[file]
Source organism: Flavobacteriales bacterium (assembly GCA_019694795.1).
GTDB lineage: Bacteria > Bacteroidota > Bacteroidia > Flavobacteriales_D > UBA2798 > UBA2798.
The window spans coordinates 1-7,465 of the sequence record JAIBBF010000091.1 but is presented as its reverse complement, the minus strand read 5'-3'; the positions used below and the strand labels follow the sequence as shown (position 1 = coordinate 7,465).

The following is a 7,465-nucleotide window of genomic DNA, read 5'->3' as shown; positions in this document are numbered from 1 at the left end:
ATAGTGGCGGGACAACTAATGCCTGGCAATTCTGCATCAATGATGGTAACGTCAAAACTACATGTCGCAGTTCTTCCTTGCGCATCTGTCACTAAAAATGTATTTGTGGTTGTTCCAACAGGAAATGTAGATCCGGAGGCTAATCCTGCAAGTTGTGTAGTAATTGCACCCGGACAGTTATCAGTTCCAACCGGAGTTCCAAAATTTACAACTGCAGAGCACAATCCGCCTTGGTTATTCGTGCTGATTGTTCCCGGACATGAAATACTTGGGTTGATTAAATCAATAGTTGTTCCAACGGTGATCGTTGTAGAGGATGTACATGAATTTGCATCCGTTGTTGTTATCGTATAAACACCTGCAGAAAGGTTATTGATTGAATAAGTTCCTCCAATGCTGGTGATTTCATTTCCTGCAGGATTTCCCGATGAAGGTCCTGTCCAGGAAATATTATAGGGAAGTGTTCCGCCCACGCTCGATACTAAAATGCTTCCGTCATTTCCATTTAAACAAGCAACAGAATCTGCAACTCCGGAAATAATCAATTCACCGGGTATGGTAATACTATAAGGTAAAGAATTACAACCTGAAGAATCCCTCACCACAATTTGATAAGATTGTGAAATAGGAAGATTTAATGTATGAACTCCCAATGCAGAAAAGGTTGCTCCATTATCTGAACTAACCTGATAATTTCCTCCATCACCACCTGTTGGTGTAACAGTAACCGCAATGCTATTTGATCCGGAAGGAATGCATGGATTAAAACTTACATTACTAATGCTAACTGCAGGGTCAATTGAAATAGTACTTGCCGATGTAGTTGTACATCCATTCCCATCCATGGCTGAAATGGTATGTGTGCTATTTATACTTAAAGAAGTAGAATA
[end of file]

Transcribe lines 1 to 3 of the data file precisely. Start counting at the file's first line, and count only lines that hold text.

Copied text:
Source organism: Flavobacteriales bacterium (assembly GCA_019694795.1).
GTDB lineage: Bacteria > Bacteroidota > Bacteroidia > Flavobacteriales_D > UBA2798 > UBA2798.
The window spans coordinates 1-7,465 of the sequence record JAIBBF010000091.1 but is presented as its reverse complement, the minus strand read 5'-3'; the positions used below and the strand labels follow the sequence as shown (position 1 = coordinate 7,465).